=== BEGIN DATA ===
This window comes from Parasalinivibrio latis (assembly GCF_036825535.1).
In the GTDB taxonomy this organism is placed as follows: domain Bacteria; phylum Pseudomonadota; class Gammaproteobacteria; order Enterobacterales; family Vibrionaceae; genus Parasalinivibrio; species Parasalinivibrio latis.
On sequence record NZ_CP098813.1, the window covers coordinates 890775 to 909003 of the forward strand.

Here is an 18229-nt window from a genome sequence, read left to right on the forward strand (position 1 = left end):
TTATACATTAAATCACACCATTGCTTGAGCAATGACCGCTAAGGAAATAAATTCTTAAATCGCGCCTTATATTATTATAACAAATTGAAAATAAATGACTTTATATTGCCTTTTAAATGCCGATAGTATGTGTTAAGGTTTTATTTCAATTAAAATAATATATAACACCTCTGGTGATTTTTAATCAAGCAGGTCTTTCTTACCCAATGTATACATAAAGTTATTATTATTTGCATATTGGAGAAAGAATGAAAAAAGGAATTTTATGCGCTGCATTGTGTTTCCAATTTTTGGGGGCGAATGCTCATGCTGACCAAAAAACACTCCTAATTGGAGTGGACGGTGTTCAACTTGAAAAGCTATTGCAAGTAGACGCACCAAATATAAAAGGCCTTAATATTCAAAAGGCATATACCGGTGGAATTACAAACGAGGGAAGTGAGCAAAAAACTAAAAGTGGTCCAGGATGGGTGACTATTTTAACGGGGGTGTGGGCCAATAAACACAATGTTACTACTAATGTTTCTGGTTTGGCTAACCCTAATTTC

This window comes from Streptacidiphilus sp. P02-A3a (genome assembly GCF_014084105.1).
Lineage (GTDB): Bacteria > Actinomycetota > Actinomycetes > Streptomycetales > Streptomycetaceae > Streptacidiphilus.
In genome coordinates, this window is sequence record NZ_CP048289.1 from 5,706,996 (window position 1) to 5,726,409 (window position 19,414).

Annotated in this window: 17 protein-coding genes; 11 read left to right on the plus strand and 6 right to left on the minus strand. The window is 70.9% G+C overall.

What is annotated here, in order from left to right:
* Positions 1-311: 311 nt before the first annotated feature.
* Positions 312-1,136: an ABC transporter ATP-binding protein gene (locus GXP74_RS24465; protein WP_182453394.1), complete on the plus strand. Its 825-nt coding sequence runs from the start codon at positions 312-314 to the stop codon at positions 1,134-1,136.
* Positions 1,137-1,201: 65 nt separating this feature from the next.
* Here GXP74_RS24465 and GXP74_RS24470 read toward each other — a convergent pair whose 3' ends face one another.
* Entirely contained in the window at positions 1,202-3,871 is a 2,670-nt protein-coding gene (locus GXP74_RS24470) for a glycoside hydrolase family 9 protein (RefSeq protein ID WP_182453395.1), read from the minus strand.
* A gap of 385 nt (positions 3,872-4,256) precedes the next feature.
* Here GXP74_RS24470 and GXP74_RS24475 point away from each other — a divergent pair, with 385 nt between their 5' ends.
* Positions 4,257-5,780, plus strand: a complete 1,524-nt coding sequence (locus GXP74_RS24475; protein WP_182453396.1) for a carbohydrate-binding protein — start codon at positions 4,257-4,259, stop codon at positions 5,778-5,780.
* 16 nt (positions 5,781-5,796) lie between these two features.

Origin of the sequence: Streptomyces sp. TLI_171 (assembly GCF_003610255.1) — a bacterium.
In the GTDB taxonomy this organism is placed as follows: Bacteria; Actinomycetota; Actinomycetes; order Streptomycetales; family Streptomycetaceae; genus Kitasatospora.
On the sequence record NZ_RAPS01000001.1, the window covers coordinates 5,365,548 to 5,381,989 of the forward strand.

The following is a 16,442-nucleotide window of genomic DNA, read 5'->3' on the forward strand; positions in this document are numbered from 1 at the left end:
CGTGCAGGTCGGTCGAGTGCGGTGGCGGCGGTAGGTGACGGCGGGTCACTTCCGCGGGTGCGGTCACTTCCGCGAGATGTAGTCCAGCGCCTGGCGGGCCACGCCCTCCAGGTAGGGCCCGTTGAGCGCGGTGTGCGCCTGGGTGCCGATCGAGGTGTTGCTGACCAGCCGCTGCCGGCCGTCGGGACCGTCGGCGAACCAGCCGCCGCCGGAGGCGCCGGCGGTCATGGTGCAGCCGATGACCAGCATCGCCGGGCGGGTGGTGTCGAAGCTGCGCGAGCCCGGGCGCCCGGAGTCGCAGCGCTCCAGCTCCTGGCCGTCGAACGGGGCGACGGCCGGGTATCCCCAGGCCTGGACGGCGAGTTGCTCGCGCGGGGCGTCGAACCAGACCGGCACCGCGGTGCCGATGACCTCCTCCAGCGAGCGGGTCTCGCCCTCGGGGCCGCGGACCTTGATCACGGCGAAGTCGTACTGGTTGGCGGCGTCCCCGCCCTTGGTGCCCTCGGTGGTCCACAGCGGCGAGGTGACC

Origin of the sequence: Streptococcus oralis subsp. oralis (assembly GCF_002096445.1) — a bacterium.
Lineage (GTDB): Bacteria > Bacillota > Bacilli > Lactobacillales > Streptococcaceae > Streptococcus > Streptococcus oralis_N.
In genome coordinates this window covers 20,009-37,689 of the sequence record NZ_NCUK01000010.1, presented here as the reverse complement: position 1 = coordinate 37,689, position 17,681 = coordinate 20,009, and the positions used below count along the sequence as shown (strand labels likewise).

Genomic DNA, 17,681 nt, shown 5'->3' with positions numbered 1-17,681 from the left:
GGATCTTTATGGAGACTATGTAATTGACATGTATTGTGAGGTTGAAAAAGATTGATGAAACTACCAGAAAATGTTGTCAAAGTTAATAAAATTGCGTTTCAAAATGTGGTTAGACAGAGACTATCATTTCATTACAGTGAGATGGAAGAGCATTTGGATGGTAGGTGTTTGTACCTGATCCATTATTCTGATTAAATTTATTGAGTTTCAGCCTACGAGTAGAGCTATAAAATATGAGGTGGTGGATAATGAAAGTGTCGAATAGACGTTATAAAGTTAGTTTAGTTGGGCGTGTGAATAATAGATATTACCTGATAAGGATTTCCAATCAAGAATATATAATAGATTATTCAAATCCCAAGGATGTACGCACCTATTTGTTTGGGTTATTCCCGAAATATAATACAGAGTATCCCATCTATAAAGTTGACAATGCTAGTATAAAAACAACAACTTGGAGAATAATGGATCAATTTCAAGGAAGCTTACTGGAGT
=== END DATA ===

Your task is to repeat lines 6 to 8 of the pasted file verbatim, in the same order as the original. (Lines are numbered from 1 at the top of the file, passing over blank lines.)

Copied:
This window comes from Streptacidiphilus sp. P02-A3a (genome assembly GCF_014084105.1).
Lineage (GTDB): Bacteria > Actinomycetota > Actinomycetes > Streptomycetales > Streptomycetaceae > Streptacidiphilus.
In genome coordinates, this window is sequence record NZ_CP048289.1 from 5,706,996 (window position 1) to 5,726,409 (window position 19,414).